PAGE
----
Scholars, amateur historians and actors have shaped theatre history in different ways at different times and in different places. This Companion offers students and general readers a series of accessible and engaging essays on the key aspects of studying and writing theatre history. The diverse international team of contributors investigates how theatre history has been constructed, showing how historical facts are tied to political and artistic agendas and explaining why history matters to us. Beginning with an ...
Scholars, amateur historians and actors have shaped theatre history in different ways at different times and in different places. This Companion offers students and general readers a series of accessible and engaging essays on the key aspects of studying and writing theatre history. The diverse international team of contributors investigates how theatre history has been constructed, showing how historical facts are tied to political and artistic agendas and explaining why history matters to us. Beginning with an introduction to the central narrative that traditionally informs our understanding of what theatre is, the book then turns to alternative points of view – from other parts of the world and from the perspective of performers in fields such as music-theatre and circus. It concludes by looking at how history is written in the 'democratic' age of the Internet and offers a new perspective on theatre history in our globalised world.
David Wiles is Professor of Theatre at Royal Holloway, University of London. He has published nine books, including Tragedy in Athens: Performance Space and Theatrical Meaning (1997), Greek Theatre Performance (2000), A Short History of Western Performance Space (2003) and Theatre and Citizenship: The History of a Practice (2010). His major areas of historical interest are Elizabethan and Greek theatre and his special interest in the theatre mask culminated in the publication of Mask and Performance in Greek Tragedy in 2007. His Greek Theatre Performance (2000) has been widely used by undergraduates. He has been shortlisted for Runciman, Criticos and STR prizes. He currently convenes the theatre historiography working group for the International Federation for Theatre Research.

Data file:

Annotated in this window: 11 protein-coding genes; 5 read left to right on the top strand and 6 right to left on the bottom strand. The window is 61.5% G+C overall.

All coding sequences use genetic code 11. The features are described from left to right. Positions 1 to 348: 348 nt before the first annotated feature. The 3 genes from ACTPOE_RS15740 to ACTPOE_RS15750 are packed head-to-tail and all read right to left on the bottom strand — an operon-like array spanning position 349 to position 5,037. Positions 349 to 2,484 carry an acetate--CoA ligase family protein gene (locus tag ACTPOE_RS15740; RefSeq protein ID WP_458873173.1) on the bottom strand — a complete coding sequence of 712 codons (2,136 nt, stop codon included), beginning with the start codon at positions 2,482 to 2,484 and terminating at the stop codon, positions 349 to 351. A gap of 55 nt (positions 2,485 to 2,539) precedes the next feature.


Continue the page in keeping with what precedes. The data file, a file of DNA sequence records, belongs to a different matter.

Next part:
Christine Dymkowski is Professor of Drama and Theatre History at Royal Holloway, University of London. She has a special interest in Edwardian theatre, feminist/women's theatre and the history of Shakespeare production within its wider cultural contexts. Co-founder of the working group on Feminist Theatre/Women in Theatre for the International Federation for Theatre Research, she has written numerous articles and papers on Lena Ashwell, Edith Craig, Cicely Hamilton, Susan Glaspell, Caryl Churchill, Sarah Daniels and Timberlake Wertenbaker. Her work on Shakespeare includes Harley Granville Barker: A Preface to Modern Shakespeare (1986); The Tempest in the Cambridge University Press Shakespeare in Production series (2000); 'Ancient [and Modern] Gower: Presenting Shakespeare's Pericles', in P. Butterworth (ed.), The Narrator, the Expositor and the Prompter in European Medieval Theatre (2007); and 'Measure for Measure: Shakespeare's twentieth-century play', in Shakespeare in Stages, which she co-edited with Christie Carson (Cambridge University Press, 2010). She is also Theatre History editor of the forthcoming New Variorum Tempest.
Introduction: why?; 1. Why theatre history? David Wiles; Part I. When?: Indicative Timeline: 2. Modernist theatre Stefan Hulfeld; 3. Baroque to romantic theatre Christopher Baugh; 4. Medieval, renaissance and early modern theatre David Wiles; 5. Classical theatre Erika Fischer-Lichte; Part II. Where?: 6. Liverpool Ros Merkin; 7. Finland S. E. Wilmer; 8. Egypt Hazem Azmy; 9. Traditional theatre: the case of Japanese Noh Diego Pellecchia; 10. Reflections on a global theatre history Marvin Carlson; Part III. What?: 11. The audience Willmar Sauter; 12. The art of acting Josette Féral; 13. Music theatre and musical theatre Zachary Dunbar; 14. Circus Marius Kwint; Part IV. How?: 15. The nature of historical evidence: a case study Thomas Postlewait; 16. The visual record: the case of Hamlet Barbara Hodgdon; 17. Museums, archives and collecting Fiona Macintosh; 18. Re:enactment Gilli Bush-Bailey; 19. The internet: history 2.0? Jacky Bratton and Grant Tyler Peterson.